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JAMES ABRAM 0-ARFIBLD.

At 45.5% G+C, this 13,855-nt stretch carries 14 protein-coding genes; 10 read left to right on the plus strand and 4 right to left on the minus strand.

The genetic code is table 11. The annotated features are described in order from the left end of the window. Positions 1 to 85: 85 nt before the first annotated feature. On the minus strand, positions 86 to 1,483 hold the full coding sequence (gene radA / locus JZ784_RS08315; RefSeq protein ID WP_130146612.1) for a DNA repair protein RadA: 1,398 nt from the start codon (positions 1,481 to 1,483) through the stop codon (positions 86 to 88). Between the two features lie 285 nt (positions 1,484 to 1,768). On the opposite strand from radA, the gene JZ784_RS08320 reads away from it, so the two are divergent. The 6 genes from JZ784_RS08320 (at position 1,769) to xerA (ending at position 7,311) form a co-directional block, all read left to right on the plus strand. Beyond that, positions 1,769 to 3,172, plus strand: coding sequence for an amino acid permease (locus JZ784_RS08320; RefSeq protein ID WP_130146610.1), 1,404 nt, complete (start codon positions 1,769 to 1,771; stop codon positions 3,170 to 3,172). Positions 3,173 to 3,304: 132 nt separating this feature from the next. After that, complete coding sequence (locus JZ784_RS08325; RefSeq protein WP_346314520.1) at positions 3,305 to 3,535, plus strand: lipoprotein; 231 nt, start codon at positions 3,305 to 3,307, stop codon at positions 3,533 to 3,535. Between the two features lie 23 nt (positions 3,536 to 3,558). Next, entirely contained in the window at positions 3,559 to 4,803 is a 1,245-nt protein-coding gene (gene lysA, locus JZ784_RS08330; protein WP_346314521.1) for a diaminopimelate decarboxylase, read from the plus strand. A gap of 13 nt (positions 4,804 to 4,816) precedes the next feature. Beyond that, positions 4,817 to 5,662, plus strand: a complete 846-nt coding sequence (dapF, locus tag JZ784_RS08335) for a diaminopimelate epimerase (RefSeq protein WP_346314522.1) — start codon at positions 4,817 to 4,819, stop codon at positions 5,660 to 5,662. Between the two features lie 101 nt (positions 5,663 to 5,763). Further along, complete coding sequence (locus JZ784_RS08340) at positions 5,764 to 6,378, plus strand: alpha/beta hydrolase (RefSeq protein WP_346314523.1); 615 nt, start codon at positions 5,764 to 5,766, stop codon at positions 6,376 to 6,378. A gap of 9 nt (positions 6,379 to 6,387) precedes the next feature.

Early Life and Youthful Training His biographer tells us tbat James A. Gar field is of New England ancestry, ne is the ninth in direct descent from Edw*'d GarfieliL who emigrated from near Chester, on the border of Wales, in 1836, and settled in Wa tertown, Massachusetts; and there. In the aociSsnsurnn^Mmtt t>r t wr t wa imfnt rotr urb of Boston, five of his ancestors now lie buriedj J s only, independent, Godfearing race of men, but In no way distinguished fbr Intel- j lacteal or other achievements. They hawe left scarce^ any record of their lives except , he brief histories that may Mill he decipher ed on -heir nloitt.kHdg hbsd-stones ; but they l have firq\tea'thed tothéfril'eseeiidents'« iwitter t herliaWVlWtt faine^h^ 'prioeiés» hirlhright ! of which Ctvwpef'boasted- j The fat her of t ire dead l*resident sattfod at] an eat Iv davrih Orange towrrshlp, Cuyahoga I county,' i nortiirkesfiern OlrK where he ] erected in thb Wilderness an huraWe cabin In this v umhle dwelfinc, bo tile liftii of No yeiuber, 1831. was bom James Abram Gar lie!-», the future President of'the United States, who is tjieisubject v* .Ibis history. He was the youngest erf, four children, one of whom wss tlien a boy of nine years, and the o her girls, aged..respectively seven and eleven years. These children, with the fa ther and mother, comprised the little family, and it w as a happy ltousehold ; though poor, they were content, and the distauce tliat di vided them from the rest of the world bound them more closely together, like different spires in a sheaf of wheat, with separate indi vidualities, but with only one life. Eut an autumn wind blew, and thew beat sheaf was thrown to the ground and rent asunder.. Before the younger Garfield was two years old. the strong, broad -breasted man who bound these lives together was bo i e oUt of the low doorway and laiil in a corner of i)>e little wheat Held forever. Nothing now remained to bind up these broken lives but theweaU, puny arras of ti e niotlier ; hot she threw them about the little household, and set !>t-V face bravely to meet Mie wintry storms ilia! were coining; and it was a cold, hard winter, and they were »lone in the wilder ness. and ry ot ibis struggling family in storms j •dships of frontier life is put a varia- j lion nf many another, but is instructive and ; often pathetic, liis biographer thus gives us j a gijmpse of it . ; " ih,oma«,tbe oljier boy, who now was , j hired a horse, anti plowed and so» cd tl.e , smad piat of cleared laud, ir.d the mot' split t.,c rails and fenced in the little I I 1 vr ! Otise- j 1 ,i. The maul was s'> heavy that she could on v just lift it to her shoulder, and with | about every blow site herself came down to ! the ground; but she struggled on with the ( work. and soon the lot was fenced, and tin - . little farm in tolerable order. -But the corn was running low in the bin, sud it was a loug time till harvest. So tiie mol'ue: measured out tbe corn, reckoned how much her children would ea,t, ami went to bed without l^ei supper. For; weeas »lie did this. But the children were young and growing; their little mouths were larger than Site had measured, ami after a while she omitted IP ear her dinner also One meal a day, and she a weak and fragile woman'. Is it to be wondered at that site is loved and re vered by her children" "But vpe littl* harvest cams at last, and then want waa driveu away, and It never again looked tu with gaunt jaws upon the lonely widow- Neighbors, too, soon gath ered round the little log cabin in the wilder ness. The nearest was a mile away: buta mile in a new country is not near so tar as a mile in an old or.e, and they came often to visit tbe lonely household. They had sew ing to do. and the widow »lid it; ploughing to Bo. and Thomas did that; and after a time one of them hired the bov to work ou liis farm, paying hint $12 a month for fourteen hours daily labor. Thomas wotked awav like a man, and—while 1 do not state it as a historical fact—l verily believe no man felt himself an much of a man as lie did when lie came home, and counted out into his moth-I er's lap his first fortnight's wages—all in sil- j ver half dollars. - Now mother.' lie aaM. the shoemaker i and m she James Some new shoes.' j can < .lame was our future President; and though tin: earth had made four revolutions since he first set foot upon it. lie had lever yet known the warm embrace Of shoe leather. A school had been started iu a neighbor hood district, and Thomas wanted the other children to attend it : so lie worked away w ith a wiH tb earn money enough to keep the family through th- winter The shoe-j , .. maker r. me at last ami made the sh »es. board n. g out a paj-t ot his pay, ant' Me ne.taliei, the older giti, t»»x James ' ' po: ' her hack, and they all tru.ked nti' t,. school togetuer—all but lliytUH». He sta a ■ nonte totinish liw bain, thresh lIjh shell 'nn corn ami help liis mother force a scanty liv ing for them all from the little farm ot thirty acres. And here my pen pauses with a half .... . regret that it is not tiie life of this boy Thom as, ».liar I am writing. I doubt if so much manliness. nnse!fr»hne«s and »ingfo-hearted ilevotlon wer» ever shown by a lad ol thir teen." " The career of thé' dead President as a farm Land, a canal boatman and primitive sjnooi teacher is n ote or less familiar to all reader». Hiss riflee antf tbe seif denial of Ids mother to give him an education are among the most admirable foalu.es ot a family history »vlpcb reflects honor »hie upon parent and sou. ft, 1854* he w*. .elected Id Um »late nrurt». He was men regaided a* the foi iem<>»t orator «arew ai He entered The army upon the first call for volunteers and from the rank of coUtite i, conferred upon liim by the governor ofmaalaie, he arise to that of.major-general of volunteers. Ln ISôiî be was elected to colf^resa frbm the old dlstiict of Joshua K. Editings, and ireMgning his military rank look his a»at in Dcewnber ot tliat year. His brilliant career u a member of op a part of the political history of the of h bn term expired on the 4lb of last March, newer took his seat in the Senate, li l '~" .mmmatfld hv the Republican nations] never took his seat in the Senate, hAa^iig national Historical, h clouvcu „ of November, 1880 m The Prob« »« by jgffflM«* Amethysts were fo^nt^m Kerry, Ireland in 1 „ u , , m Cherries were first planted In Britain 100 years li. C. The Spaniards discovered eoclnneal in Mexico in lf»l& - * Thé royal oh,evvkturjf ab fertanwich was built in l«7b. c,invention at Chicago fbr "the presidency and elected by the people on the second IctJ St. Petersburg -was-foiMKled by Peler tbe Great in «(».irmqsb It- ,»«mH ,ii *:i,.-:'s- ! Adrian of [tome lusd l.OOff beaata slaught ered-on his birthday. I *• sdt fo The use of tho natoe Puritan bagan, ac cording Ur Fuller, 1664. ti - " *»i The steam hammer waa patented by Jaa Watts April 28, IÎ84. . 1 • ' • Tbe invention of keys is ascribed to Theo dore of Satuos, 730 B. (?.' The art of calico printing was flint at tempted in England in 1783. The idea of a stamper!postal cover te as old as the time of Louis XIV. ' Tiie exeavatlons-ofthe ancient city of Her culaneum were begun in 1711.J The canary bird was introduced into Eu ro;» in the Sixteenth century. The Emperor Jiitltnius, not being able to write his name, invented the pencil. During the siege of Sebastapol by the Eng lish 258,042 rounds of shot were thrown into the city. '• * The question of the Hanoverian succession to the throne of England was carried by a single vote. The pliilebeg; or short kilt, worn in the Highlands, was introduced by Kawlingston, an iron smelter, in 1728. flic invention of harness is ascribed to King hr' Athens, who lived 300 or ! 4(W vei(re re Vluist. coffins <}( iaji' among the Anglo-Saxon» as early a.-' 0S)ci, and were not quite obsolete >-f re the re »pi of Ueury VIII. T.bo earliest eompauy for insuring against fire », ns instil tiled tu London iu 1898. and was cal ,td the "Hand in Hand Fire Gfficr." John of Finland, on bis return from Nwe den, treouslit the first coach into that eonutry toward tiie end of the sixteenth century, Tarring and feathering is an Entopeau lti lr was trtie of Hichsrtl Coeur de i ,. . a, • - .jcara c , < . Lion's ordinances for seamen in punishment for theft. ' Canal locks were known in Upper Egypt from i he most ancient time known to history. They were Introduced into England iront Flanders in 1652. Beer was tiie common drink of the Ger mans in the time o( Tacitus, wbc wrote 1ns treatise "on the manners of the Germans" about the end ol the first century. The ambulance is comparatively a modern invention, due mainly to the French. We find no trace of regularly.organized military hospitals until the time of Henry IV. The American Swell in London. There is a good deal wf this Amer can swell. One of Ids p-euliarities is that as; soon as he gets here he begins toent every- i tiling American. He agrees With the average j Bi Bisher tliat Americans are doubtful cattl», ! and he drops hi* acquaintance will) litem in j order to «quare himself with the portars, 'bos ; drivers and hotel waiters with whom lie i comes in contact. One of his fancies—his ! pet fancy—Is that nblrhdy would suspect him ! of being an American' He hugs tins dear de lusion to his bosom till some day when, bav- j ing repelled with wha' lie c->nceivea to be lineal hauteur, the' proffer of a r-d-shirted boot-black, "Give 'em a riggiler Yankee Doodle shine, sir?" The very first shop he j .imps into, lie is asked by the suave clerk, »Wot. kind o' weather 'ave you bin a 'avin on the other side, sir?" Less than a week of tins sort of thing does for the American swell. He begins to bate tiie British. He makes no impression in a so chi! way, save on tiie ladies of the Strand ami of Havmarket. He concludes that the po liticai and social system of Great Britain is a sham, and he Tjies himself away to Paris. There are still o'hers who term a part of sham, and he hies liimself away to Paris. , , . . , There are still others who lunn a part <lf this American inundation, who are neither awa |) s nor asses, hut unmistakable Americans who ^ n(jt shamed ot their country , and countrymen itère are not ashamed of jj UJlu They stay here for a time, they find among the English whom they have encoun tered, hut have learned to like belter the country to .vlilch they belong .—London letter to Chictigu Times, I,them. They stay here for a time, they find '"' ich,n a "'> m " re "'*'«y note down as something to be avoided. when they leave they have made no enemies Ast ronomy is a beaulilul science. We me j t 0 i<1 ibat rf a railway was run from the earth | t, 0 the neatest ffxeo SH»r, ami tiie fare, was one t pmnF fm* every one hundred firilcs, audit' von 'isik'ii mass of gold to the linket office eqnaHo »ln» natioknl debt-$3,800[0fl0.000 j [: would not be suflicieiit to pay for a ticket ; to the nearest fixed alar aforesaid, if this be , , llP ,. asP it matters very little to us whether I *"<'>' " *»»»«*< is •*«'' const' ucted. it would j lie mighty discouraging logo to the ticket of • tti» o with a mass ef gold equal to $d 800.0UO, ( ^ aud h e informed that the fare was *5,87«, . ^ , r .. - ini - _ 1 *TT ' *'*"* * ' ; OS-,000. It ' ->« .i':kcl agent wouldn t tiusl until we got up we'd be compelled to forego j (fc,. ( r jn._ yorristown Herald. T" BIDS DASHES nt thing tbat some v rlien tliey get to h ) a broom and dusl jft&use. hui civ A'French engineer, after a ag ^ haa of exptri a loaf of oread baktSP^R rVllniM «»« »I »««» anmum/ma ef tunneling Mont Blanc is entirely practi j j n rji t ^ vmj vq -, Latest political news: Solomon's temple Vassar tlaltoga girl, now annannnss that llTbparjsnl political news: Solomon's temple at Jerusalem cost over $77,000,000,000 to complete. There were-evidently government contractors in those dar*. ' ••Courtin'» ai good «*eal like prayin', every body (fright,to' dit it, but" ndhody likes to be caught at it. ■ l-'o.l j.miIinujc* h.ia-.lt: A siioéinakor stales that tl ere is no money iu blinding iliobtr-foi 1 Su Louie people. Queer' We thought that tile man who built aalwie t for a St. Louisian generally had a big thing of it . ' 1 An' "Indian iiial'.' was recently plowed, up In Woodbury, and they don't know whether 'it's a god, or % devil., If , it has a handle op and holds about two gallons it's a Woodbury gbd. H is said that Sitting Bull, has become sad and ; despondent ; . so much so. that a vague hope prevails that lie may commit suicide. This ip about the only sanguinary act lie has uotfeommitted iu his illustrious erreer. , ,*j A Norwich couple, who had a pet cat, which had grown helpless from age and ex tremely fitly, put it out of its misery by the agency ot chloroform. They buried it in the garden and planted a rosebush over its re mains. The next morning it appeared at the door to bé let in, and had the rosebush under its arm. It is said that American women are the laziest women Tn the world. Let s see. An average American women appears in about five difieren coshnnes a day, makes calls in the morning, drives out in the afternoou, dances every evening, and passes the rest of the time in designing costumes and devising means to get them. If you call that laziness try it yoiifsell. A female boarder at one of the Long Branch hotels, who had male herself very 1 disagreeable hv her ill-natured remarks about souie of the lady guests, met her match in a Boston Woman, who. in toe presence of large company. Isddly said: "Excuse me, madam : i« that iiaif all yeitr jwu'."' "Whose ] do you suppose it fs?" was tiie answer, "l'ar- ] don me." ceirrmed the other, glancing at Ine j bff.mder's husbatwl. a lirtle. bald-headed man. t "I thought it ntigtii be Mr.'C's." 1 Is Friday an Unlucky Day Friday, long regarded as a day of il'-oioen, ha> been an eventful one m American history. Friday. Uhristopbar Columbus sailed on his rl " * voyage of discovery. Friday, ten weeks afterward tie discovered America. Friday, Henry YU. of England, gave Cab ot his commission, which led to tbe discovery of North America. Friday, St. Augustine, tiie oldest town in the United Stales, was founded. Friday, the Mayflower, with the Pilgrim Fathers arrived on the Atlantic shores. Friday, the Pilgrim Fathers signed that au gust compact, tliat forerunner of tiie present constitution. Friday, George Washington was born. Friday, hunker Hill was seized and forti fied. Friday, the surrender of Cornwallis, at Yorktown occurred ; and on Friday, tbe motion was made tliat tiie Unit ed Stales wer», and of right ought to he, free and independent. A boon for scl oo 1 hoys—A Scotch paper advertises hoys'jackets as defying anything to beat them. I I ! t Dr. Bliss's Repc rt. Ntw Yohk. Oct. 5.—The Medical llecord ! next Saturday will contain the report, of l)r ! Bliss of the case of President Garfield also j an illustrated account of the autopsy. Bliss] concludes his report by saying it is but just j to myself to state tliat my prognostic of the; case ua« based on a lesion of minor imp>rt- ] ance. Had one diagnosis been corteel, mod- ! ern surgery should have conducted the case j to a successful termination. I believe the j medical profession whom I address will bear me out that the prognostics were correct if' the diagnosis bad also Imen correct. 1 was not always able during the progress of the case to account for many of the more complicated symptoms and yet 1 could not succeed in learning of any more extensive or the patient to the assassin, the char;» », <» the missile and condition of tbe lesion and symptoms which followed would have di reded investigation toward Die actual track and lodgment of the ball. • Ff>||T kossT^«^«, Oct". 8.-A gale Tuesday night and Wednesday morning haudled severely the Mualler era't on the j I I ! j ; omplicating lesions than were first suspected. [ Hecalls upoi'the professions todeclsre whetli r the knowledge of the relative_Po»W<m of | tp*rs' am! ei so*' Î Ve^di-iv^T â«lioîle I j s.V-liooner l«»sr »«wen nv«»'; «»lotljer two. Tl c I ] j to saving crews rescued many seamen. Wakhington, Oct. ô __This bas been a qniet day at tiie »temporary executive mail siou on Capitol Hill. General Sherman and Uenjamm F. Butler dined with the Presldenl, and after dinner th » President and General Sherman tonka drive; Secretary Kirkwood also called on the President to-day. Washington', Oct. f>.—District Attorney j (j,,,kb,li is e*i>ecled to have the indictment against Guileati ready for final presentation . to-uici row. Geo. M. Scoville is Gniteau s ["L^ad.nttfod to' Hie 1 bar oTthe i Supreme court of the District. OHWE(j0> N , Y>t Oot , fl,_ A 6re bW)ka ollt t)lis „ruing in the business part of tiie vii , läge of Pulaski and several buildings on l.of\i j Boston, Oct. 3.—YTolfsboro reports Hie j day afternoon I aides of Main street burn* d. A steamer lia.V been sent there from this city. 3.— Wolfsbor tbennoiuetor has fallen 52 deçs. n the same ^ afte r nn*,n. Itmarked 28 this morning. j snow squalls are frequent lo-da.v. Fruit is 1 frozen on the trees and blown off. TI VE LIN tors de» jou kit effo a big los« thoroughly posted on tbs jargon of the street, and publish definitions of words and phrases cuueut among vite , aptfiUlltaW-gLÆiH and Broad streets, the Chicago Add St. Louis Chambers jof Commerce, etc- The idea 1» 1 wdrta^ et àdoptidu . here, and,, as an Tailla» siep, the Chronicle submits the following carefully-compiled lixicon oi the Comstock Bear market—So called because operators nave to "grin and hear it." To sell short—To promise to deliver what you haven't got. Olten adopted outside of stocks, w ith a paralyzing effect on credulous creditors. To cover one's shorts—Generally to buy at A call—This, flora your broker, gonelally means "more amd." More mud—A peremptory demand that the unhappy purchaser shall wallow mere deeply in the financial slough of despond. Curbstone brokets—Men who rule the market in their minds ; and always have millions—to get. Corners—Exprt ssive ot the tight pinch given short sellets on an oversold market. Highest quotations—What buyers pay for stock. Lowest quotations—What sellers get for shares. Carrying stock—Packing it from one looker to make good your overdraft, with another. Flyer—A clever little operation on the side which generally bursts the main game. Limited order—Five shares at one fell swoop—largely In vogue on the Comstock. Put—The privilege of going through and "btaying put." Margins—What operatoi* say they will never buy on and always tlo. Milking the street—A dairy opt ration not attempted on C street—only appropriate for experienced pullers at the stock teat.— i'ir yinia Chronicle. Longfellow's First When our great poet was nine years old, Ins master wanted him to write a •'composi tion." Little Henry, like all children shrank from the undertaking. His master said : ••You can write w ords, can you not ?" •• Yes," "Then you can put words together?" •'Yes, sir." "Then," said ills master, "you may lake your slate and go out behind the sclioollitmse and there you can find something to write about, and then you can tell what it is. wl.at it is for, and what is to be done with it. arid tliat will be a composition." Henry took ids slate and went ou . He went behind Mr. Finney's bam which was near by, and seeing a fine turnip growing up, he thought he knew what that was. what it was for. and what would be done with it. A half hour had been allowed to Henry for liis first undertaking in writing compos', t ions. G, half an hour he earned in liis work, all accomplished, anil the master is said to have been all cted almost to tears when he saw what little Henry had done in that short time. No wonder; this is what he wrote: Mr. Finney had a turnip. And it grew, and it grew ; And It grew behind the liar». And me turnip did no harm. And it grew, and It grew Till It could grow no taller ; Then Mr. Finney took it up And put it in the cellar. There it l*v. there it lay, Tilt It began to rot ; When Ids daughter Susie And put It In tne pot. Then «he bolted, and boiled it. As long as she was able; Tlien his daughter Lizzie took it. And site put It on the table. Mr. Finney and hia wife. Both set down to aup : Amt they ate and they ate, Until they ate the turnip up. — Souther» Cln Ancient Masonry. Dr. Le l'lougeoii, a distinguished archarol ogis', writes the loll wing interesting letter front Merida, \ ucatan : " 1 have disco»ered ti e ruins of an ancient, j Mosonie temple, w here the priests and ma ; gicia. s used to gather in older to cerebrate [ tltreir mysteries. The ' as»nic lodge oi those belonging to the first degree flouts toward | the north; that of Masons belonging to the second and third degrees points to ilie south. I have found a few of the mystical dice, a stone on which i« carved an apron with a hand on it, and a cabalistic stone (tiie stone is of such a description that your correspond ent is of the opinion lha> lie found a similar stone in tile temple of Heliopolib). 1 nave I in clay, and shall try toestah I lisli » he relation between these discovered ! Masonic attributes and those found at Mnu ] pi"" »"'• Tliehes. 1 think l may not be mis ] taken il I su-qs cl a relation as well » itli those , a ttributos discovered by Gorringe on Hie pe ' ", ! es,al of 'lie. Cleopatra obelisk at present in ] Central Park, New York." 1 lattice sends in a poem heainuin^ : " My bruin in polverneed with win ; My heart is steeped in sorrow: And death's dark beam n ay o'er me flow Before this time to-morrow*. Tbe waves of a^ony and pain Are round me fiercely beating, Because mv John took Mary June lVndenulshoiue from meeting." i crop of this section is re|«>rt,ed badly inj by the first frost iast night. itiiisTiH.. N. li., Oct. 8. —T(ie shock of an earthquake was felt here a little after mid night. It passed from west to east and made a uoise like the rumbling ot a heavy train of cars, and al! 0 »k buildings prieeptlbly, UALWGii, X. ( Oct. 5 —The tobacco toed eed Inte U iiio wjfl $avc the cordial support of Conk ng's-opponents, arid aft ork, Oct. 3,-^BO THlnm'htê ln Thnrlow Wood. He Ws the!» will be two plank* in the platform. One will express warmly regret tor the death of the eresidsi^m^wbess ffistlaii^ aod.-pairLolkni, the party trad confidence,and-the other "wïïl| transfer tiiat confidence to P tesident Arthur, after a long and violent fight the factions will be friends again; but Mr. Weed does not presuppose a change of heart. Our minds have been anxious and troubled so long that we are prepared to make a sacrifice of feeling and prejudices. I think both fictions of the party ate now prepafed to do what, is e sential to tiie common wel fare. General Garfield's extraordinary suf ferings ate working even now beneficiallv Whi'e wo are all prepared to he bolter Re publicans and citizens. President Arthur is better prepared for the responsibilities that 1 have come on him. He lias told me, "1 think this is ajazorable moment, for reform ing abuses and correcting error«, and with the important changes which will follow In his management, of stale politics, 1 trust there will be reformation. The faction that, has o posed the so called machine party will be secure from tiie disturbing element In this city. The party wliirli has controlled Ml nominations in this city must now make concessions to independent republicans, "How does President Arthur stand toward the convention?" "I know no man lias been more anxlona and so far as was proper he has so expressed his views for the harmonious action of this convention. He hopes no person's ambition will bp permitted to disturb Its ^ie Iherations. The President did not come home for any po litical purpose whatever, nor has be interfer ed or attempted to interfere with the action of the convention further than tn advise both factions to harmonize. Sp.-aking of the unwarrented rumor that ohtxined clrc-.lation a'd publication Weed says Senator Jones' ckll upon Conkling was not a political visit hut a business o»e. Conkling being counsel for the ccmptuiy Itt which .Tones is iargelv in teres'ed and instead of Jones having visit- d I he President yesterday and the day liefere ns reported General Arthur saw him for the first time since, liis return from Cleveland to day. The President is here attending vpry important, private business in connection witli closing up his law practice and prepar ing and arranging for the care of his house hold. and not half of the politicians reported as seeing him have done so. Either they have not called or they have not been admitted.' ••I)o you know Mr. Weed that Arthur has influence to prmno»e hartnonv in the conven tinn?" ■'Ido. He has exerted a strong influence and it lias had its elicet." ---------------------- ---- Dismayed. Washington, Oct. — The dismay of' the parties implicated was unconcealed tn d,-;y when Cook opened the prosecution in the Star ton e eases hv information in teed of waiting to obtain indictment. The fact that one day firme ot non action on lire part of the prosecution would have been !»t»l to this particular set of cases was not nnkuowu to the accused, and it is mote than suspec cd it. furnished a clue tn the motive which Id to Ibe adjournment of the grand jury from Sep rem lier 12tli to October 3d. No sufficient reason waa given for this action of t e Dis tricl. Attorney, and the court's purpose to do so was not suspected by McVeagl. and bis '.ndlgnation has never ceased. Many are now convinced that the adjourn" ent tiled is too closely in wiili the interests of every inffuen tial combination Chicago, Oct. 7.—Battle Greek. Ills., pos- ] sesses a case which attracts much attention in ! the medical world. Mrs. Nellie Graham, a year atio, had a tootli extracted '1 he opera j tion was so painful that it caused a nervous. shock and paralysis of the stomach which has continued ever since. For a year no food i has passed her lips. Site lias been kept alive , by injections ami nutritious baths. Het weight is reduced trom 180 to 70 pounds. ] She si era two or three hours nightly and upon awakening is seized with itching which ! continues tl.ro.lgli the day. She has lost lier i reason and voice ami death is daily anticipa ted. The case has been t're.,uently described I and letters received hv her physicians from ] .n„.s.„f,i..ri„i,./v,,». ' , i I'resid' nt ] all parts of the United States. Wasaington, Oct. 3.—The wishes to avoid a dead-lock. Senators of both parties here since the announcement that there will be two Democratic Senators paired, Slater and Fair, its seen the Republicans can, it they se fit, prevent the election of a Dem ocratic presiding officer by breaking a quorum The rules of the Seriate provide that a quorum shall consist of a major! t of all Senatois ap pointed and »worn. As there are three un sworn .Senators a majority will be 37 in lull Senate. The Democrats have 38 without Malione and including David Davis. Willi out the two paired Senatois they have8(1, one short of a qtloru'rt. Washington, Oct. 4.—At 11 a. m. the Gland Jury having seen addi ional witness» s I concluded Guiteau's case. The vote was unanimously a true hill, but it did not. re- ; pyrl at once to the court. Some believe Guit- ] eau will be arraigned before the com t ad- 1 journs to-day. Almut one o'clock Foreman Churchman placed in the hands of Corkliill the presentment against Guiteau for the murder of Janies A. Garfield, by wounding him with a huiler, tired from a pistol in the hat'll* "f < bas. J. Guiteau, at the Baltimore Potomac Depot ou or about the 2ud of " u '. v ' Washington, Oct. 7—Captain Uowgale „ . ,. . , .. - , . was brought into the criminal court this morning obedience to a wrl tot habeas orpus. District Attorney Cork . il sta efl gover , ».,»;,t w,; , ,l,l be .«t.sl.ed w„h $10. ■»,', , t"» u . iu ,"ii"s, oi < etense ta.il ii would b« impossible tortneir ••lient t<* <»l»i mIh amount. The court siate.l ii woul.1 Initiier consider tl.e matter and fix the afternoon or to morrow morn San Fhancim-o, Oct. 7 - • D .1 A. (fils and t> e wife »! John Freese, both lately ol Brooklyn, were arrested here yesterday on cl la t g, s of adultery. The parlies arrived line Sept. 18th. They eloped together, the woman taking about $2.080 belonging to her husbaqd. Tie ariesi was at the instance of Ft, e-e. who f.diowed the parties here. ! N't-rtv York, ifot. .7. —Fletcher l ot liai per Bros., died tieday. Ex-tco». Mos-s was arraigned to dav. Fur I tl,er co'i piaint of great frauds was brought I against him by John D.Townsend. j Loniiox, Get. 7—A Be!in c,Tres|i,indent j «ays he has a communication from 8t. peters burg announcing that the headquarters nt the ' Nihilists Imve been discovered and sixly at I rests made. am, ut I ing. 1 1 at per, Montkkai.. Get. 0. The loss by tiie burn ing of 8t. Tlteresi College is $200,000: insu trance, $41,000. C'OPF.NIIAGKN-. Get. 4—Letters |MiUli«bed li* re state t tie Clops have failed in 8 weiten ami lie is i inpending. p Star Route Conspira tors Defl*, Wahhikotor, Oct, 3.—The parti ( issjàin the Star Route conspiracy inull to be confident and defiant, dy am* the Information presented !, Court yesterday is the same doom Bit read to Garfield in March that it was pronounced by hii entirely too frivolous to proceed He says also Garfield positively proceeding by information ment was Sraîd 1 " its case thought of till after the adjourn of the grand iury of September Thjs wàa a touil surprise to (she Art General, end none of the Govern counsel hesitate to inipule g di*i shield the Star Route ring to ('„ Corkliill, District Alttorney. The it was curly found necessary to the detail« of the Government ca B , him. So far front being afraid Grand Jury, the prosecution is with six hills of tiie indictment will be.presented at the latest ItyOt 10, Among these is a bill spp framed to cover Dorsey's proceed ty 7 „ Attorney-General McVeagh say though there was well grounded dons in regard to Corkhlll'a fltn« the place previous to the shootii Garfield, had that event been del one week, a . new Distriet-Atti would have been appointed. As as Gitteau's trial is concluded a cl will he made. Orirkhill is one of H appointees, and owes bis place to solicitation of Justice Miller United States Supreme Court, daughter he married. Blaine's Letter of Acceptant« Phii.adki.i'HIa, Oct. 5.--Tlte Pta morrow will publish the letter sf 8wj Blaine accepting t'e tender of the atit partment made biat by the late Pm Garfield. The following is the copy: Washington, Dec. 18, it My Dear Garfield : Your generous invitation to enter ctbinet as secretary of state lias been consideration for more than three Though rt had really never cconried mind until at our late conference, y« settled it with auch urgent argument! favor, anil with such warmth <>f pn friendship In aid of your kind offer,I that an early answer is desirable, andi waited only long enough to consiil »object in all its bearings and to inakei mind definitely and conclusively. 1 no [ to you in the same cordial spirit in i you have Invited me, that 1 accept tit | tiou. It is no affectation for me to adi I make this decision not for the honuri roinntion it gives me in service, but because 1 think 1 "' useful to file country | Li von as the responsible leader oft and the head ol a great government, i , (flttenc: , (]I somewhat, perhaps, by the ' t H ' l ' t ,s * have received urging me t# ! *® «• ** on sequence el Hionzed newspaper reports t liat you laz , pleased to offer me the place. W hilel f l ,t !c f iTed 1 »'•'* »! section" 1 1 «'"*» 1 llave bee " "»periaHy pleH ] *' v< f!i surprised at the cordial amt nidi ! l«'» 1 «* freMng in iny favor throughout , England where . had expected to em local jealousy and perhaps rival »»pint 11 mi! * relations I shall give ! ? ,n ***** * CÄI1 ,0 *** I J 'yi'rily to your service. 7 ou need tit ' u, In heart anti in act 1 y he tahis to mysel did 1 not prove true . , , . . _ m ' 1 from egeti.m or vatu glory, bn n » f ;™" 1 •" i ,orc ** which have >e >r '7 br ,18t ft'' 1 ftbich H «'«"^antly shown in two>rmatW veillions. I accept It as one of the hi circumstances connected wirii this etlif j n allying my political fortunes w ith ) to the great trust you confide vour own personal and political foil tint the present and in tiie future, your nit trat ion must be made eminently su» and »Hong in the confidence and pridei people, not at all directing its etiergia re election, and campelling that result hy the logic of events and by the itu; necessities of the situation. To tint desirable consummation I feel tliat yourself l can passibiy contribute a: influence as any" otln r man. 1 nt rather for the time merging me in you heart goes with my head and that 1 you cot only political support lint and devoted friendship. I can bnt as some what remarkable that two men same a e entering congress at the influenced by the same aims and ehe llie same ambitions should never moment iu eighteen years close intimai had a misunderstanding or coolness si on r friendship has steadily grown «■ strength. It is this fact which lias led; tiie conclusion embodied in tins let however much, my dear Garfiefo, 1 uiij vise you as a statesman 1 would your cabinet if l did not believe in y man and love you as friend, always, fa iy, forever.) (Signed J c.viks G/Lila x Proceedings Star Washington. Oct. 5.—Owln; mor that the counsel for tl.e delene*' the star toute eases would thitu a lu „,joii to quash inf,.......... filed U(-n Brady and others, there "umber of lawersand ol bets present CnniiualiCourt room. The court bavin CIljlel j l0 order, Brady, French, Tur u elller . d ', accompanied by t-eir sel> u ,, l el , u . Jn j elel i illh ' ^ K|iod;Tl , l|ell " , , « re sented by Corkliill and Win. A C , f , . '^Timnroceehincs «<*remieLed hv wll ' 0 ' J ü he had nn.od a paper reg n foriUrtllol , llM lliul reccin' y been tile. Blauy and oilieis. and wished a qiia-.li that pap, r. He asked leav ■ motion aiul desired a day he allowed I gnment. Cook objected to the motion at pr*«" j when tlm information had been Hied | been accompanied with an order ot * 1 ' lor llie appearance of li e parties, i did appear and give security to an»" ; had HO legal Stic diltg. 'i orten lepfieu too parti, a w in court aud ready aud that the proceed. j Judge Cox inquired whether the i had auy *, ggestious to offer as to hail Cook said according to inforniati, amount of wtiicli tbe government , traudod was $Hô,000. Accordii g congress bail in cases of conspira,' fiaud t|ie goverpa**»! was fixed a He would suggest, however, tbat in VPI'p, ssihle c, st:, hall sli .uld not than * 10 , 000 . Wilson suggested in fixing tlm »in' bail rite court ought to examine tit ! ed informât. on in older to fix tlic am i bail. \